The Process of Implementation

Policy becomes clearer only in the process of translation into programs and actions. In this process the Nixon Doctrine seeks to reflect the need for continuity as well as the mandate for change. There are two concurrent challenges: to carry out our new policy so as to maintain confidence abroad; to define our new policy to the American people and to elicit their support.

This transition from bearing the principal burdens to invoking and supporting the efforts of others is difficult and delicate.

Some vestiges of the past consist of essentially sound relationships and valid practices. They should be preserved. Others must be liquidated, but the method is crucial. Clearly, we could not have continued the inherited policy on Vietnam. Just as clearly, the way in which we set about to resolve this problem has a major impact on our credibility abroad and our cohesion at home. The same is true in other areas where our military presence remained too large, or our economic burden disproportionate, or our attitude paternalistic.

The challenge is not merely to reduce our presence, or redistribute our burden, or change our approach, but to do so in a way that does not call into question our very objectives.

Others judge us -and set their own course- by the steadiness of our performance as well as the merit of our ideas. Abrupt shifts in our policies -no matter how sound in concept- are unsettling, particularly for those who may have committed themselves to past practices at United States urging. For their own political future is involved. If we acquired a reputation for unsteadiness, we would isolate ourselves. We must avoid practicing either consistency or novelty for its own sake.

For the mood among many of our friends is ambivalent. They seek autonomy but still presume American initiative. They at once realize the need for their new independent role, welcome it and are apprehensive about its responsibilities. The Nixon Doctrine recognizes that we cannot abandon friends, and must not transfer burdens too swiftly. We must strike a balance between doing too much and thus preventing self-reliance, and doing too little and thus undermining self-confidence.

This balance we seek abroad is crucial. We only compound in security if we modify our protective or development responsibilities without giving our friends the time and the means to adjust, materially and psychologically, to a new form of American participation in the world.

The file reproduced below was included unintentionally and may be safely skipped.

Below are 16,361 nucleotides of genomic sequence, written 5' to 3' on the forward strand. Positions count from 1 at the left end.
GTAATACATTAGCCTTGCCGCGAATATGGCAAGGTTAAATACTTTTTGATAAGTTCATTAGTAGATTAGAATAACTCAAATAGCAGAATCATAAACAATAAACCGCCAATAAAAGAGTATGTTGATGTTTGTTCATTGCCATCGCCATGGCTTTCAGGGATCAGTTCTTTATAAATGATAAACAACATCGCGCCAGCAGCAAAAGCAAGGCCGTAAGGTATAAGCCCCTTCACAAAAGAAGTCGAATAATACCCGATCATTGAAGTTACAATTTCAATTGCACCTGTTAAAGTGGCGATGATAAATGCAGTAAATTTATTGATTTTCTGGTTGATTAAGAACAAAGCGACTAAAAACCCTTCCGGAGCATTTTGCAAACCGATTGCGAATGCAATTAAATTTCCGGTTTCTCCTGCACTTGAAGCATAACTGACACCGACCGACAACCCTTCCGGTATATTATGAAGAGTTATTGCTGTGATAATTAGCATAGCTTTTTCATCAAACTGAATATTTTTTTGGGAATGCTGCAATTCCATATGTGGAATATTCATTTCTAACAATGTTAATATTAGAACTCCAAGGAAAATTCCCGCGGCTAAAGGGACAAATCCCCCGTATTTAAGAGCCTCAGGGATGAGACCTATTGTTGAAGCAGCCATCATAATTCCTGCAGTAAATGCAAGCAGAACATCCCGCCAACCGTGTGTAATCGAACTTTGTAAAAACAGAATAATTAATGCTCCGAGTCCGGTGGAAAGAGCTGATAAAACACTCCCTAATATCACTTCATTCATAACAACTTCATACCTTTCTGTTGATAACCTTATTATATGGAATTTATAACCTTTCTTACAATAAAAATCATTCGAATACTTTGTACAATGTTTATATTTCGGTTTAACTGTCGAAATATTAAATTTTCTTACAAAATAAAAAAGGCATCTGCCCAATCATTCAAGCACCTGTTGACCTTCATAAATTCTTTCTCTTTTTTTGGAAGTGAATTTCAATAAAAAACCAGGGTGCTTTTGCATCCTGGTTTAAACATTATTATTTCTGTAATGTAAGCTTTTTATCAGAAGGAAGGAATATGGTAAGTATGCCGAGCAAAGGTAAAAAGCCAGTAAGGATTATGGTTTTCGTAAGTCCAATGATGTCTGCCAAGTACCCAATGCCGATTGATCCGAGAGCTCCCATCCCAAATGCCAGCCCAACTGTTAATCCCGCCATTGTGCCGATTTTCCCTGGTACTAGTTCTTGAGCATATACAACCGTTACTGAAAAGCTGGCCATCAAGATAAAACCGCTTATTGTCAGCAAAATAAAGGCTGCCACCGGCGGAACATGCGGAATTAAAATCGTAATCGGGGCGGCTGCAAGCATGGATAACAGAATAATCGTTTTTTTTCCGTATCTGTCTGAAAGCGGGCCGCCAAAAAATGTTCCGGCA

Precipitate shrinking of the American role would not bring peace. It would not reduce America's stake in a turbulent world. It would not solve our problems, either abroad or at home.

The need for steadiness overseas has a domestic corollary. While striking a balance in the world it is also necessary, and in some ways even more difficult, to find the proper balance at home.

For the American people have grown somewhat weary of twentyfive years of international burdens. This weariness was coming in any event, but the anguish of the Vietnam war hastened it, or at least our awareness of it. Many Americans, frustrated by the conflict in Southeast Asia, have been tempted to draw the wrong conclusions. There are lessons to be learned from our Vietnam experience-about unconventional warfare and the role of outside countries, the nature of commitments, the balance of responsibilities, the need for public understanding and support. But there is also a lesson not to be drawn -that the only antidote for undifferentiated involvement is indiscriminate retreat.

Our experience in the 1960s has underlined the fact that we should not do more abroad than domestic opinion can sustain. But we cannot let the pendulum swing in the other direction, sweeping us toward an isolationism which could be as disastrous as excessive zeal.

Thus, while lowering our overseas presence and direct military involvement, our new policy calls for a new form of leadership, not abdication of leadership. This policy must not only reflect a changed public will. It must shape a new consensus Or a balanced and positive American role.

While cutting back overseas forces prudently, we must resist the automatic reduction of the American presence everywhere without regard to consequences. While trimming our defense budget where possible and adjusting defenses to modern realities, we must resist ritualistic voting against defense spending. Mere scaling down is not an end in itself We need to determine the proper role for our forces abroad, the level of assistance for allied forces, and the shape of our respective budgets.

The Nixon Doctrine will enable us to remain committed in ways that we can sustain. The solidity of domestic support in turn will reverberate overseas with continued confidence in American performance.